Originally published in Seasonal Guide, June 27, 2014
The many ways to eat a lobster
by Anne Berleant
A boiled or steamed Maine lobster, with plenty of drawn butter, for dinner. A lobster roll, piled high with cold lobster lightly tossed with mayonnaise, for lunch. Is there a better way to eat a lobster in coastal Maine?
Well…yes—if not better, then certainly equal.
Try a seafood chowder, with tender chunks of lobster matched with clams, scallops and shrimps. Lobster for breakfast? Why not, slipped inside an omelet or a crepe and covered with Mornay or hollandaise. A lobster taco or quesadilla with some local refried black beans is definitely not out of the question. Dress up a diner BLT special by making it a double L—just add lobster.
But first, the lobster must be cooked, or at least parboiled. While methods vary between adding the lobsters to the pot before or after the water is boiled, using sea-salt is recommended. For a more ocean-y flavor, use water straight from the Atlantic. And remember to remove the bands from the lobster claws after the cooking, not before. To steam a lobster, just put two inches of water in the bottom of a large pot, place a steaming rack on the bottom and add the lobsters once the water comes to a boil.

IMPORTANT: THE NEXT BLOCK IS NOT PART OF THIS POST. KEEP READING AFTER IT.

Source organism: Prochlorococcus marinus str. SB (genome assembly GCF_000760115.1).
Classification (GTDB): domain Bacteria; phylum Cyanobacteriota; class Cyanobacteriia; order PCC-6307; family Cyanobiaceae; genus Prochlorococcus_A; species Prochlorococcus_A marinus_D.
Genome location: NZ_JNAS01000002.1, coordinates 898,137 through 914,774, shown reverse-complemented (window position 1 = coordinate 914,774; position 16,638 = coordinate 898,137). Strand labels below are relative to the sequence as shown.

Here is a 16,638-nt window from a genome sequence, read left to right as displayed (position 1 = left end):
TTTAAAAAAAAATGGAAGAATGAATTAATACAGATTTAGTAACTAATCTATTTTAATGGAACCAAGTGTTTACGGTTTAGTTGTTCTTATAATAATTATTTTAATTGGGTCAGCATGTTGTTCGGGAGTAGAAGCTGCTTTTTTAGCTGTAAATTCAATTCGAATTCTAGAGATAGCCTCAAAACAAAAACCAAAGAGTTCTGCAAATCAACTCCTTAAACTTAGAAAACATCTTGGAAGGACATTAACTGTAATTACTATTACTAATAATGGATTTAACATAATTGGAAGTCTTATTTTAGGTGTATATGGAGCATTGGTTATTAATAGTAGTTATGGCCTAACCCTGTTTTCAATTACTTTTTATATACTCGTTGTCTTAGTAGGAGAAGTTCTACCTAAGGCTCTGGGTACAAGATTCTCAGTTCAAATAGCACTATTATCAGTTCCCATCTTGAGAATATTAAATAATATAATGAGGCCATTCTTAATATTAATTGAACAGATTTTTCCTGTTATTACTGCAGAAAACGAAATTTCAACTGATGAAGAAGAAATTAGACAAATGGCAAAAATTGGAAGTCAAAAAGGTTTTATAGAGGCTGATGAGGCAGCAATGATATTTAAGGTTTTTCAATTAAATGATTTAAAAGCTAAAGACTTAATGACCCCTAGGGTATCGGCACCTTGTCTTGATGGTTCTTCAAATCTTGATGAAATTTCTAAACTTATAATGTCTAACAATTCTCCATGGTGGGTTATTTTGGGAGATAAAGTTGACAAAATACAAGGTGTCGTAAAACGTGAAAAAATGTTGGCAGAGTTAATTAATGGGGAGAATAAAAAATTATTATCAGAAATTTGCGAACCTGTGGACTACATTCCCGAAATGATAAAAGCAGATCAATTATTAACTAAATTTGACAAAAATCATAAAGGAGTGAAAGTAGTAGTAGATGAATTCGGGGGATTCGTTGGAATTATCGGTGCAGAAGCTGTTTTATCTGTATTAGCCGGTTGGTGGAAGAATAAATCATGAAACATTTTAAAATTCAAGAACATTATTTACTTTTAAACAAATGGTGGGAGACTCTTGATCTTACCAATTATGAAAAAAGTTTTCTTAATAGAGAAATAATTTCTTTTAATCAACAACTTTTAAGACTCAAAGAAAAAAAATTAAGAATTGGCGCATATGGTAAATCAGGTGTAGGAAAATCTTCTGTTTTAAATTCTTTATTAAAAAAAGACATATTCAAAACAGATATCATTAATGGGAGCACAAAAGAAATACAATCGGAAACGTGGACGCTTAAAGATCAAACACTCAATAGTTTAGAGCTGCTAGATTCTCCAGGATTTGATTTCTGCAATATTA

Allow eight minutes of boiling and 10 minutes for steaming a one pound lobster, recommends the Maine Lobster Marketing Collaborative, and add about two minutes per added quarter-pound. Another tip: when boiling more than one, measure the time per lobster, not for their collective weight.
To browse through over 400 lobster recipes, visit the Maine Lobster Marketing Collaborative at lobsterfrommaine.com/lobster-recipes.aspx.
And then….enjoy the taste that is unique to a Maine lobster.
Five facts about Maine lobsters and lobstermen
Lobsters come in many colors—but not very often. A blue lobster showing up in a trap is a one-in-two-million chance. One in 30 million lobsters is yellow. A red lobster shows up once out of about 10 million lobsters. “A lobster’s color comes from layers of pigment,” according to Penobscot East Resource Center’s 2013 intern Elizabeth Evans. “Red lobsters under-produce the same pigment that blue lobsters overproduce.” Cooking breaks down the layer of pigment, lending cooked lobsters their red hue.
For the fifth year running, Stonington was the top port for landed lobsters in 2013. Nearly 17.5 million pounds of lobster landed on the pier in Stonington in 2013, netting $47 million for the port, according to the Maine Department of Marine Resources.
The Port of Stonington boasts a fleet of over 300 working lobster boats.
In 2013, lobstermen from up and down the coast of Maine formed a union, joining the International Association of Machinists and Aerospace Workers. About 18 months later, it now has over 600 members.
Unlike the new lobstermen’s union, the Maine Lobstermen Association is the largest and oldest fishing association on the East Coast. Formed in 1954, it is now in its 60th year.